FIG. 7 shows a phase detector module 68 including two quadrature phase detector pairs 70, 72. Each pair of quadrature phase detectors 70, 72 compares two clock signals 74 to the data signal 76. By using two quadrature phase detector pairs, each of the four clock signals can be compared to the data signal. A quadrature phase detector can be instantiated more than four times, and thus a phase determination module can handle N-phase clock sets by instantiating the quadrature phase detector N times. Each quadrature phase detector output signal 78 represents the residual charge on the capacitor included in the corresponding quadrature phase detector. In this example, the input and output signals can include positive and negative signal pairs.

The quadrature phase detector outputs 78 can be analog signals. Because the outputs may diminish over time, the quadrature phase detector output signals can be latched using D-type flip flops or latches 80, 82, to produce latched output signals 83.

Each of these latched output signals 83 can be analyzed and compared to one another with a quadrant determination module 86. The quadrant determination module 86 determines which of the output signals 78 has a time during which it is positive that is most equal to the time during which it is negative. This output signal represents the clock signal that is sampling most closely to the center of the input data pulse.

Each of the output signals 83 can be filtered with charge pump/low pass filter pairs 84 to remove noise. The absolute values of the residual capacitor charges for each of the latched output signals 83 are compared to one another using a voltage comparison module 88. In this example, the capacitor emitting the smallest analog voltage represents the clock/input signal pair that is the most optimal. Thus the voltage comparison module 88 compares the absolute values of the voltages of the analog signals from the discharging capacitors 78, or as in this example the latched output signals 83, to determine which is the smallest. An example of a voltage comparison module 88, a winner-take-all circuit 90, is shown in FIG. 9.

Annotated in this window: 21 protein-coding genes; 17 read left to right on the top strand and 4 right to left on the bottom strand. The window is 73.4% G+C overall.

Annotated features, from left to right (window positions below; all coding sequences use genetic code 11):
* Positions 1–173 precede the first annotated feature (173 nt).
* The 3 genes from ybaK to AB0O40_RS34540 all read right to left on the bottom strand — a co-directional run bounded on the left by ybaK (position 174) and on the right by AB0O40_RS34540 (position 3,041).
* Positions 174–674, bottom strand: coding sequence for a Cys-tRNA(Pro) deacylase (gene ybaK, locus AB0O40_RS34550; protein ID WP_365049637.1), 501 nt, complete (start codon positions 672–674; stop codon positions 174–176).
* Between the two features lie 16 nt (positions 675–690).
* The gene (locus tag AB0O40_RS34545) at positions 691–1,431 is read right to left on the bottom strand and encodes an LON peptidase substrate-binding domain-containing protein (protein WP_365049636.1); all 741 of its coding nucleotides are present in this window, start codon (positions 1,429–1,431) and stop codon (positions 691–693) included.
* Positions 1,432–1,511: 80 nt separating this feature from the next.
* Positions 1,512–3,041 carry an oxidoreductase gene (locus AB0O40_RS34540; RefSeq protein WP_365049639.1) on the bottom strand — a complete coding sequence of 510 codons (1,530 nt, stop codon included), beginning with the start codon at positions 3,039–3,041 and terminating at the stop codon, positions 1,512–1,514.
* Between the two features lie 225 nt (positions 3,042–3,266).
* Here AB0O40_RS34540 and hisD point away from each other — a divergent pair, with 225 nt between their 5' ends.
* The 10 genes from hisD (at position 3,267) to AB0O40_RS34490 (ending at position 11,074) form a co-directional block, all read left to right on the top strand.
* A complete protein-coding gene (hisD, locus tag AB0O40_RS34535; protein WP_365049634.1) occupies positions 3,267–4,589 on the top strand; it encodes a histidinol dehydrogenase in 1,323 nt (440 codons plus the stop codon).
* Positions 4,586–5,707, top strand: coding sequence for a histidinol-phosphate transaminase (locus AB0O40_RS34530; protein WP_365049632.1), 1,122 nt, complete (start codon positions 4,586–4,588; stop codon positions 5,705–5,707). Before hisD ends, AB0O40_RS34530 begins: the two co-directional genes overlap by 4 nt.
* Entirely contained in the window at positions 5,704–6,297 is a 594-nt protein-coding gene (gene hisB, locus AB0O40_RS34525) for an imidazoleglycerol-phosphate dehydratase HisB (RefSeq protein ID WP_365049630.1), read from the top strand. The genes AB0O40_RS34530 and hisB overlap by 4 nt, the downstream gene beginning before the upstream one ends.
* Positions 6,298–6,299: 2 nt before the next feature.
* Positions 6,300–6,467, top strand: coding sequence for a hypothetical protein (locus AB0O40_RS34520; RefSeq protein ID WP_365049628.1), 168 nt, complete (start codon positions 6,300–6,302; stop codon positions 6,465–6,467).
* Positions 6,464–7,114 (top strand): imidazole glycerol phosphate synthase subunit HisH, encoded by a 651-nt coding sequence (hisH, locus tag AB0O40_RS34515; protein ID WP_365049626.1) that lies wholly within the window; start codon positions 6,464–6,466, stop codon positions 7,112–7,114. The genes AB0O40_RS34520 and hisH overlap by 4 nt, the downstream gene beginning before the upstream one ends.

The results of the voltage comparison module 88 can be sent to the decision matrix 34, shown in FIG. 6. Specifically, the voltage comparison module 88 can report which clock phase will optimally sample the data input signal. For example, the winner-take-all circuit 90 can indicate to the decision matrix 34 which of quadrature phase detector outputs 78 has the lowest voltage. The decision matrix 34 can incorporate this information and select the appropriate sampling clock when the optimal clock changes.

As FIG. 6 shows, the four sampled signals, one corresponding to each phase of the clock, can be latched in a set of latches 94. The decision matrix 34 sends a signal to a multiplexor and set of pointers 92, which selects the appropriate data, corresponding to the optimal sampling clock, from the set of latches 94. A second multiplexor and set of pointers 96 sequences the data, and a FIFO 98 buffers the data stream.

Once the optimal sampling clock has been determined, the quadrature phase detectors 70, 72, shown in FIG. 7, can be reset. The capacitors can be reset to the known base charge and the D-type latches 80, 82 can be reset. The capacitors can be reset to the base charge immediately after the optimal sampling clock has been determined. The clock determination module 62 can then continuously monitor the clock signals and data signal to detect whether a different sampling clock is optimal. The capacitors and latches 80, 82 can be reset in response to an instruction from the processor 66, for example, or in response to a system reset.